Ohhhhhhhhhhhhhhhhhh! Unofficially I thought it meant sending them straight from the changing room to the till to pay for the kit you've just advised them is a 'must-have'! :teeth:
 

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If you are old enough to remember MASH, react like Radar and do things before being asked.

Make sure you can kit up and de-kit really quickly.

Be subtle when correcting people so that you don't humiliate them.

Learn how to fix things and trouble shoot with equipment.

If bits won't fit together (like inflator hoses) use spit. It's magic.

Watch how the instructor works with students and if you respect and admire the instructor, pick up hints and tips and use them (I did and I learned a lot of tricks).

Work through all of the Diving Knowledge Workbook. If you can answer all those questions you will be fine in the theory exams.

Best of luck. :)
 

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Atomic Blonde and Midjit Idjit
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16,469 Posts
Can't add much to the sage advice of the previous posters. However, be prepared to deal with some 'trying' people. Grin and bear it, shrug it off, but keep your cool.

A lot of people (blokes especially*) are embarassed when they learn to dive and find they aren't immediately dive-gods, or struggle to pick up seemingly simple tasks. Some get stroppy, some become a bit obnoxious or arrogant. Mostly they are covering up their own apprehensions or embarassment.

Hxxx

*My worst student, however, was a woman so far up her own arse I'm surprised she didn't turn herself inside out. I don't know what she was doing on a course as she knew it all already! :)
 

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Instructors Job

Hi all,
Started my DMs last weekend....has anyone got any advice, hints, tips or suggestions on how to get the most out of the course?
Cheers..
Just a thought ...has your Instructor given you any advice on this?

I would have imagined that your question would have been covered very early on by the person(s) training you.
 

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Discussion Starter · #12 ·
Just a thought ...has your Instructor given you any advice on this?

I would have imagined that your question would have been covered very early on by the person(s) training you.
Yes, he gave an in depth breifing about all aspects of the course....just wanted to draw on experience of others who have done it. any hints or tips or experiences they've had on the course.

Thanks for info everyone!!!
 

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New Member ? Its the same one i've always had
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704 Posts
Make sure that you can bend over and pick things up from the floor while fully kitted up. you'll be amazed at how many times you have to do this.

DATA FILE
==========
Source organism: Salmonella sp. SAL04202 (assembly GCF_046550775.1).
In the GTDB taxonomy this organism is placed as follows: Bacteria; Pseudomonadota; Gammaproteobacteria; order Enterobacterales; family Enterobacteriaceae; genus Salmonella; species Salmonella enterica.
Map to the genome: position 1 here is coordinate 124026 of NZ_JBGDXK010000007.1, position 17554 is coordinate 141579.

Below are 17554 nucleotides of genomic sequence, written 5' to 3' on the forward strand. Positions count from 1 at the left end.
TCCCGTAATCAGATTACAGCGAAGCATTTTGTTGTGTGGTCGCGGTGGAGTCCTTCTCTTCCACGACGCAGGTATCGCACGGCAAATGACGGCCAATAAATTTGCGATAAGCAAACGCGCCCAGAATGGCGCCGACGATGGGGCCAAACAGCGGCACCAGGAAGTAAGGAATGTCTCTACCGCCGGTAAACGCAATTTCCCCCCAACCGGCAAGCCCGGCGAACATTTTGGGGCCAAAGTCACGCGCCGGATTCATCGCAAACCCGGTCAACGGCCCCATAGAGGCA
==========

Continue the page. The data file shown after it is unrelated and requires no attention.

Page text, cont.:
Above all else, remember it is supposed to be fun.:)


Good luck with it.
 

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Make sure that you can bend over and pick things up from the floor while fully kitted up. you'll be amazed at how many times you have to do this.
Do not wreck your back by bending to pick up stuff when you are weighted up! Use your legs, down and up!

The last thing you want in the middle of training is to knacker your back. You've only got one and injuries can keep you out of the water for a long time. And remember its not just you, you are being a role model for your student divers who may not be quite as fit and strong as you.

Stay healthy, you'll dive for longer!
 

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So raise your hand if you think that was a Russian
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11,158 Posts
It's not all drudge. :)

A lot of posters have (correctly) pointed out the things that you need to watch out for.

However remember you are not the instructor's slave, more of an apprentice.
Yep, you will be asked to make tea, fill out dive logs etc.etc. and another poster on another thread felt that this was a bit below them, but don;t forget the instructors are doing this 7 days a week, not just during the day or so per week that they work.

The payoffs, though not financial, are great, I can remember how 'made up' Kirstie was when a student wanted to hold her hand, as she can remember being the hand holder rather than the hand-holdee :)

As Mal said, the students will find you more approachable, but they will also express appreciation to you at the end of the course.

It's a good feeling, helping someone take what can be a life-changing step as the learn the sport that we all love.

Learn all you can from your instructor, but don't copy them, nick their best ideas and try to have your own style.

Be honest and be yourself.

hth
P